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Emotional reactions after a
stroke may be different from normal emotional
People who have had a stroke—usually in the front part of the brain
or in the brain stem—can suddenly cry or laugh for no clear reason. When the behavior has nothing to do with what a person is feeling or doing, it is called pseudobulbar affect (PBA).
Crying can also be a symptom of
depression, which is a medical condition that often gets better with treatment. If depression is not treated, it can interfere with recovery. And it can have a
big impact on how much a person enjoys life.
People who have had a stroke may act differently. A person may:
This is more likely to occur when someone has to stay in bed for long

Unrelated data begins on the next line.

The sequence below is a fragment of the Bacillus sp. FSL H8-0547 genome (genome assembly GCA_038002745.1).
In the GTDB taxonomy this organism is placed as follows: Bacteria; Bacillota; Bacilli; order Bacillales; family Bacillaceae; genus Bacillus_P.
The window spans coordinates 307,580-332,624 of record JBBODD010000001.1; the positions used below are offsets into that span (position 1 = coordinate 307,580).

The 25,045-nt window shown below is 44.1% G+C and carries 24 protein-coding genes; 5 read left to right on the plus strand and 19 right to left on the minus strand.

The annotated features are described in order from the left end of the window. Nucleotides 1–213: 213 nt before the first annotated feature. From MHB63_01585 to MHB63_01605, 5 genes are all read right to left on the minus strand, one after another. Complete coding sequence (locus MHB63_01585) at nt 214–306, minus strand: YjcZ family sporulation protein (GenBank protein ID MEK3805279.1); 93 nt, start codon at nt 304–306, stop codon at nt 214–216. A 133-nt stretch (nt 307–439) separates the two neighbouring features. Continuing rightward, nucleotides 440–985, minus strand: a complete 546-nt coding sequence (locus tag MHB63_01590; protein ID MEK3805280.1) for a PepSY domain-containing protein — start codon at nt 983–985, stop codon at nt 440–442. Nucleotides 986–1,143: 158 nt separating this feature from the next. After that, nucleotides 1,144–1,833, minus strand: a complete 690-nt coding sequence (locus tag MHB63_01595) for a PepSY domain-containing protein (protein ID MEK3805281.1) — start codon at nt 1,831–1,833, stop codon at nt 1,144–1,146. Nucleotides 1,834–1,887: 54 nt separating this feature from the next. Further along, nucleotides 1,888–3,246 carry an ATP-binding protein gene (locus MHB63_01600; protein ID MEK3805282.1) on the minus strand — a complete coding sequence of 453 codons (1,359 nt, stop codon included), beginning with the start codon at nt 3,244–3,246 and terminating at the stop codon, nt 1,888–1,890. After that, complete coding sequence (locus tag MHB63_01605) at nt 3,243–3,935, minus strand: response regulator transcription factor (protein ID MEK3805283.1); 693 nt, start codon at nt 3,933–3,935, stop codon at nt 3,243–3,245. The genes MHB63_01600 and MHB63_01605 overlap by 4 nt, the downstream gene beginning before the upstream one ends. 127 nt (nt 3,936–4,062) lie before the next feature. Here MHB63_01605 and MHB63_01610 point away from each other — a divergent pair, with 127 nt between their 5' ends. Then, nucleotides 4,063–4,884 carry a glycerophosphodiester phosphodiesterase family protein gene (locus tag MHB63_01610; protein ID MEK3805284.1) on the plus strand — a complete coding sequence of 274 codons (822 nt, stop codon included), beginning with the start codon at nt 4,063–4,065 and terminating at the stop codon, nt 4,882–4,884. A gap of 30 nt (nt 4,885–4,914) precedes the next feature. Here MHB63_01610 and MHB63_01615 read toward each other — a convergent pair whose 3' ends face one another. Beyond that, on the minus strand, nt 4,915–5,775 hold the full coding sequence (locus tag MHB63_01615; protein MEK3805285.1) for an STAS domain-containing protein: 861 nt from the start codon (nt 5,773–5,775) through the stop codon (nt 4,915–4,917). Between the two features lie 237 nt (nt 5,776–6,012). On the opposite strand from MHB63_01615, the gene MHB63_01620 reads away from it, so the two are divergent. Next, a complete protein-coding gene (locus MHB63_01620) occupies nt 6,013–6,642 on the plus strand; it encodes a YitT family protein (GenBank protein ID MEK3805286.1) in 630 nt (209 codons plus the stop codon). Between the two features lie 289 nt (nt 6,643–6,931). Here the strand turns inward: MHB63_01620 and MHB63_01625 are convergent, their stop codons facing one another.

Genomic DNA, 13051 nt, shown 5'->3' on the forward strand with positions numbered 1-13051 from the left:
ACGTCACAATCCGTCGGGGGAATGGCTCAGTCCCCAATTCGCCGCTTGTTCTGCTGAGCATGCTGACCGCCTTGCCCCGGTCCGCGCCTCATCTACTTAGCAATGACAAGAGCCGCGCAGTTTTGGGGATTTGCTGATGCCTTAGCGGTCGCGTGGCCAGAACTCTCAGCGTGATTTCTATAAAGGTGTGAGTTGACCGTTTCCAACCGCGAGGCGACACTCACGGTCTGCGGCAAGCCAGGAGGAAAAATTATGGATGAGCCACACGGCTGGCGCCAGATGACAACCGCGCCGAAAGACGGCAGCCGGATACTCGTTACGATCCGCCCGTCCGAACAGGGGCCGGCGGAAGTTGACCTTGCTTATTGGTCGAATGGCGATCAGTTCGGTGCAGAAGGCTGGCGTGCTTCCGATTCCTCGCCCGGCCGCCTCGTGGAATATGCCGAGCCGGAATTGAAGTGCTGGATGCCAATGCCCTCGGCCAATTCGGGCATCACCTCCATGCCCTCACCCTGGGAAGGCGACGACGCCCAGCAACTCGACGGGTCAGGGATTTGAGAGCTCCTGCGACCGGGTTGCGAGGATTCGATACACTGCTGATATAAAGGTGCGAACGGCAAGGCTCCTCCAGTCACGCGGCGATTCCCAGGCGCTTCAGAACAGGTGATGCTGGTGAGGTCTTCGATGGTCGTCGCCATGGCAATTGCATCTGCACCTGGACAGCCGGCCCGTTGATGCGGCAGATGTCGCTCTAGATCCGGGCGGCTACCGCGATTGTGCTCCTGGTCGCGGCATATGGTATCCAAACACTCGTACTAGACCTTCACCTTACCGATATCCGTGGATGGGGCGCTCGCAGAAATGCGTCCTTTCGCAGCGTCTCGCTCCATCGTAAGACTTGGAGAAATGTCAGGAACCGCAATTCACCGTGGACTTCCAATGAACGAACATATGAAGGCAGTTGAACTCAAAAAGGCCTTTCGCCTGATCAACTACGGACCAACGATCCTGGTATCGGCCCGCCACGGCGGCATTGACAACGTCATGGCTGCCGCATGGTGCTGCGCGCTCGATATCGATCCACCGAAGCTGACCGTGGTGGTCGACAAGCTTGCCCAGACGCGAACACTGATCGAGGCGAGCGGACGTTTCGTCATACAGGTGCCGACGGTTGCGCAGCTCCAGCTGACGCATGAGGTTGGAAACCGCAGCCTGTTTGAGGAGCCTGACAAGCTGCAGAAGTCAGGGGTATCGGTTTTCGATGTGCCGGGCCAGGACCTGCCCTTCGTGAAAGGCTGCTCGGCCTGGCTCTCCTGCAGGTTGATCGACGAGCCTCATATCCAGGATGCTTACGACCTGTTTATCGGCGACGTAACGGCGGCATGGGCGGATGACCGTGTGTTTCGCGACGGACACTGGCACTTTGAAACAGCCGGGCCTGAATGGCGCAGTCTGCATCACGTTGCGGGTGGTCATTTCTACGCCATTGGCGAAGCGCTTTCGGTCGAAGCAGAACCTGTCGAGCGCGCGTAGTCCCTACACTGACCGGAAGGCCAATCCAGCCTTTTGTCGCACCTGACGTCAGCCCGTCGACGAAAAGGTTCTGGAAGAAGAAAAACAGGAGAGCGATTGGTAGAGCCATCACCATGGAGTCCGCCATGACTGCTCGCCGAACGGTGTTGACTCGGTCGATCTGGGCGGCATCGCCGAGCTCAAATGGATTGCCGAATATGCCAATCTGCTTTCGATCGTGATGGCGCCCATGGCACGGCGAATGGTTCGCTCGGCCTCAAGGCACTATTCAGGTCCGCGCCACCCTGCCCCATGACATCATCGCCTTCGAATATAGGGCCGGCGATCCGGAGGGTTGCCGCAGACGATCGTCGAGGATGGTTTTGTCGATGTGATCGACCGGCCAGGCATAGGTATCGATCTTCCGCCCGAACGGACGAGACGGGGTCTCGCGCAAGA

periods of time. And it is more likely to be a problem at night. A radio
playing softly in the bedroom or a dim light beside the bed may be helpful
during the night.
If you notice that your loved one has a sudden change in emotions or mental state, it may be delirium. If you have questions or concerns, call your doctor.
ByHealthwise StaffPrimary Medical ReviewerE. Gregory Thompson, MD - Internal MedicineMartin J. Gabica, MD - Family MedicineAdam Husney, MD - Family MedicineSpecialist Medical ReviewerRichard D. Zorowitz, MD - Physical Medicine and RehabilitationColin Chalk, MD, CM, FRCPC - Neurology
Current as ofOctober 28, 2016
Current as of:
October 28, 2016
E. Gregory Thompson, MD - Internal Medicine
& Martin J. Gabica, MD - Family Medicine & Adam Husney, MD - Family Medicine & Richard D. Zorowitz, MD - Physical Medicine and Rehabilitation & Colin Chalk, MD, CM, FRCPC - Neurology
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